Chris and Jeff said that one of the primary questions people ask is how their employees use the platform, so they explained: people post ideas, share feedback on projects and other comments, connect with agents in the field, and talk about both business and personal topics, whatever they may be.
They pointed out that over 400k connections now exist in their Yammer network that did not exist beforehand, and even their CEO can get a direct perspective on what is happening across the company through direct interaction rather than layers of filtered status reports.
Due to the nature of their industry and to the regulations that govern their business, Jeff talked about how Nationwide could have 20,000 to 30,000 lawsuits pending at any given time, making collaboration very difficult within the company, much less outside of the company. They needed to manage who could collaborate and what content was included. Usability was their number one concern for adoption.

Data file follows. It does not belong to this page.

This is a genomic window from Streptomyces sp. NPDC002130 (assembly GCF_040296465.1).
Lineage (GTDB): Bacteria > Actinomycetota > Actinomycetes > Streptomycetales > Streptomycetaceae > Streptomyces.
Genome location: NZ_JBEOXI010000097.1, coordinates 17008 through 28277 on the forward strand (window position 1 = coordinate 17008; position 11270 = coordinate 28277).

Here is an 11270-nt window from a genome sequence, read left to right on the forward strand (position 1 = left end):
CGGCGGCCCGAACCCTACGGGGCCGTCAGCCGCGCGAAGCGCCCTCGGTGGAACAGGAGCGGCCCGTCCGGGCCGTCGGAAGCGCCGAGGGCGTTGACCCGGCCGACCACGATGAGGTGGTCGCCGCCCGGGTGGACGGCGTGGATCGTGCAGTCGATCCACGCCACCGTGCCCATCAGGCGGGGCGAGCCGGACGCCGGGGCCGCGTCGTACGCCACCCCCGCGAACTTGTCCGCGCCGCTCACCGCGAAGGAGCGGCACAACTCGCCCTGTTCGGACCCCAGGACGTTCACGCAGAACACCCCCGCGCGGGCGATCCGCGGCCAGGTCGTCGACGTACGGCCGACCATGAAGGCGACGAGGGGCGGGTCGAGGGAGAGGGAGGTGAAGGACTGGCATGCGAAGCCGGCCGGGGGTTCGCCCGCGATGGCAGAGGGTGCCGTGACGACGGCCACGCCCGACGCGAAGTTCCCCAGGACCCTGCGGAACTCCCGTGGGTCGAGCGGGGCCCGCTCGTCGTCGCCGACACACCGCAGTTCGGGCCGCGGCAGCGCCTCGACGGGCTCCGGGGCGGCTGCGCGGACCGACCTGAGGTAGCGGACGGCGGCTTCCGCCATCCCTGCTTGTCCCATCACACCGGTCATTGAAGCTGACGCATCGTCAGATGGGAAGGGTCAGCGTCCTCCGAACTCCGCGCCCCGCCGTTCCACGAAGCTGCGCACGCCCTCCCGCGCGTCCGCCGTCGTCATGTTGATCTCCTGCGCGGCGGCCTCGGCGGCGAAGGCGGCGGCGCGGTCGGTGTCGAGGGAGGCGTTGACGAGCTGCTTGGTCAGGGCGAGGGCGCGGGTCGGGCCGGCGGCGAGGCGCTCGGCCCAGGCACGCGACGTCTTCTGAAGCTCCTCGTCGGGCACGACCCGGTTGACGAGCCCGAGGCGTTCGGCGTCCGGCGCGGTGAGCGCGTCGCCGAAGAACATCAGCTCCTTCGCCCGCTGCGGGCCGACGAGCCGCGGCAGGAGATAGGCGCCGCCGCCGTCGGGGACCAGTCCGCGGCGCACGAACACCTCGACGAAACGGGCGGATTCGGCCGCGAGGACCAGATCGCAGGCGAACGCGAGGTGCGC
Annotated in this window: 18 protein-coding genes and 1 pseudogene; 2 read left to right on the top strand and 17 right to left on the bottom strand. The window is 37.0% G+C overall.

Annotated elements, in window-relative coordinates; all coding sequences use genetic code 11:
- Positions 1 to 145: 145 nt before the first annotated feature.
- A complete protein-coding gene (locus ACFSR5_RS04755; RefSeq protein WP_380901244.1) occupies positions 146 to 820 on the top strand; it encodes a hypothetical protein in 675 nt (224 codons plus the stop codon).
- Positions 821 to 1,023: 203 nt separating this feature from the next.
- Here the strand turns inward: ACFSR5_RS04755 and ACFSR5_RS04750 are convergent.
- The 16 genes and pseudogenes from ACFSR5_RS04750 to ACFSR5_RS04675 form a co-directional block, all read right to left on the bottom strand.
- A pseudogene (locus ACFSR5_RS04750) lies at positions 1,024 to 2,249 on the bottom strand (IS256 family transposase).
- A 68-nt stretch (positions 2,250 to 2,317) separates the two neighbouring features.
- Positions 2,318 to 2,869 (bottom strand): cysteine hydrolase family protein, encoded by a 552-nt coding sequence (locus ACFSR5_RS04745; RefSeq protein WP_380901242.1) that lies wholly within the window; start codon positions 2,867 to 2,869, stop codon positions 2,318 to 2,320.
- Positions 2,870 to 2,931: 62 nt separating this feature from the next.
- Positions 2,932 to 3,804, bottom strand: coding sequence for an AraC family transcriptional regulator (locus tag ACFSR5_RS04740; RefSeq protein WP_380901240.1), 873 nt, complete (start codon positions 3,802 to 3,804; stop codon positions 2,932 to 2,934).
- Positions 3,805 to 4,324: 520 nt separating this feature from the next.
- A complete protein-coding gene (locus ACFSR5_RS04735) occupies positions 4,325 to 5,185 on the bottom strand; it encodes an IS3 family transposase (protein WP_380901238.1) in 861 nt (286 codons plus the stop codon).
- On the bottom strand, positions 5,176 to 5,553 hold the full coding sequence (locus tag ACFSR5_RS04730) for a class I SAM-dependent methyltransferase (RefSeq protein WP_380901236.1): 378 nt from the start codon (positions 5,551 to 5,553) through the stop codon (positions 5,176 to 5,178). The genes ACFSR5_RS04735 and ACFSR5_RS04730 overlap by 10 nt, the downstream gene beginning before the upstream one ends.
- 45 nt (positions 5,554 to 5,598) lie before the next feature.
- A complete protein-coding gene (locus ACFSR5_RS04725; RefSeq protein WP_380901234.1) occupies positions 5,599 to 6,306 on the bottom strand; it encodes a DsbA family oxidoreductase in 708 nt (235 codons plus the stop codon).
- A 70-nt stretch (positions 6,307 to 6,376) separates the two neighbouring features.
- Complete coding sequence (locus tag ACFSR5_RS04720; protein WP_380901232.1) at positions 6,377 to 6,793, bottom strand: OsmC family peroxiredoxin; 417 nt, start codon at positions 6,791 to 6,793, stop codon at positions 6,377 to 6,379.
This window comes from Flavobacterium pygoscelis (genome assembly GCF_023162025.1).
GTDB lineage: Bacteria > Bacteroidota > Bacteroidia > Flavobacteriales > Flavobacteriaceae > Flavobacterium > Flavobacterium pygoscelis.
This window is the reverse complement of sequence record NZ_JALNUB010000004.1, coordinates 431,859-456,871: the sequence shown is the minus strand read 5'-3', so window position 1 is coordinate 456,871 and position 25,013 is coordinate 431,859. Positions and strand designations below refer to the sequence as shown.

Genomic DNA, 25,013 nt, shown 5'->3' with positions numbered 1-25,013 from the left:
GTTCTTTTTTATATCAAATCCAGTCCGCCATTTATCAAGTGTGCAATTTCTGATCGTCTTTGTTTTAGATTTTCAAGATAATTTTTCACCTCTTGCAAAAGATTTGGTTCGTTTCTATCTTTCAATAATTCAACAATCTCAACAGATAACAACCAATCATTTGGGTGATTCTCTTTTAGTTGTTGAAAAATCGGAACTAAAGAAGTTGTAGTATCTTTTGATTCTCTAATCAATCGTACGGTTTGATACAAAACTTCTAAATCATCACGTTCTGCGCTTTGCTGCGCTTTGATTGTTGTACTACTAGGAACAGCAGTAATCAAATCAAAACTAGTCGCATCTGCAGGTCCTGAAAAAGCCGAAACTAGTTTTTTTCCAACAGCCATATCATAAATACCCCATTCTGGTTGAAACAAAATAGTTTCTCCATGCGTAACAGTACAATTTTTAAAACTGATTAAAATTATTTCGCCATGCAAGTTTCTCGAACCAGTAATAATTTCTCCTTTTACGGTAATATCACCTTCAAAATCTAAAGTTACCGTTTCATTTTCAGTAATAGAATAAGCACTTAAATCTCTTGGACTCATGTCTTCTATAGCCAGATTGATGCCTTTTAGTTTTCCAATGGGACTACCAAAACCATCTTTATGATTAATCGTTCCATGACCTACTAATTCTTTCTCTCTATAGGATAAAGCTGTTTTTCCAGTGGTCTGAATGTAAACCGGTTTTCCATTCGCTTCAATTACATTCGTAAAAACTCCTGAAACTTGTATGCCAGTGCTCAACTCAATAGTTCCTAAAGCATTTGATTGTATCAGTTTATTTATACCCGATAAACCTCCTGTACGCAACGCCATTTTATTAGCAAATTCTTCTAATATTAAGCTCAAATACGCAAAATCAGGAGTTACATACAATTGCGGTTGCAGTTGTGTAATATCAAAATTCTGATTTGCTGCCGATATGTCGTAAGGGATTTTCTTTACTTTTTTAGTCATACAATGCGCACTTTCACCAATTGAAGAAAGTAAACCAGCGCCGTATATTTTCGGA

As they researched solutions, they noted that experiences across tools were inconsistent, and search was not very effective. They were simply unable to find content and conversations across their many systems. Speed was also an issue -- speed of search, and overall UI performance.
They also recognized that they needed some structure, establishing a governance framework to set strategic direction, policy and priorities. Core teams were created to represent individuals and teams, an Executive governance team was created to align decisions with the business, and the Office of the CEO set overall governance direction and strategy.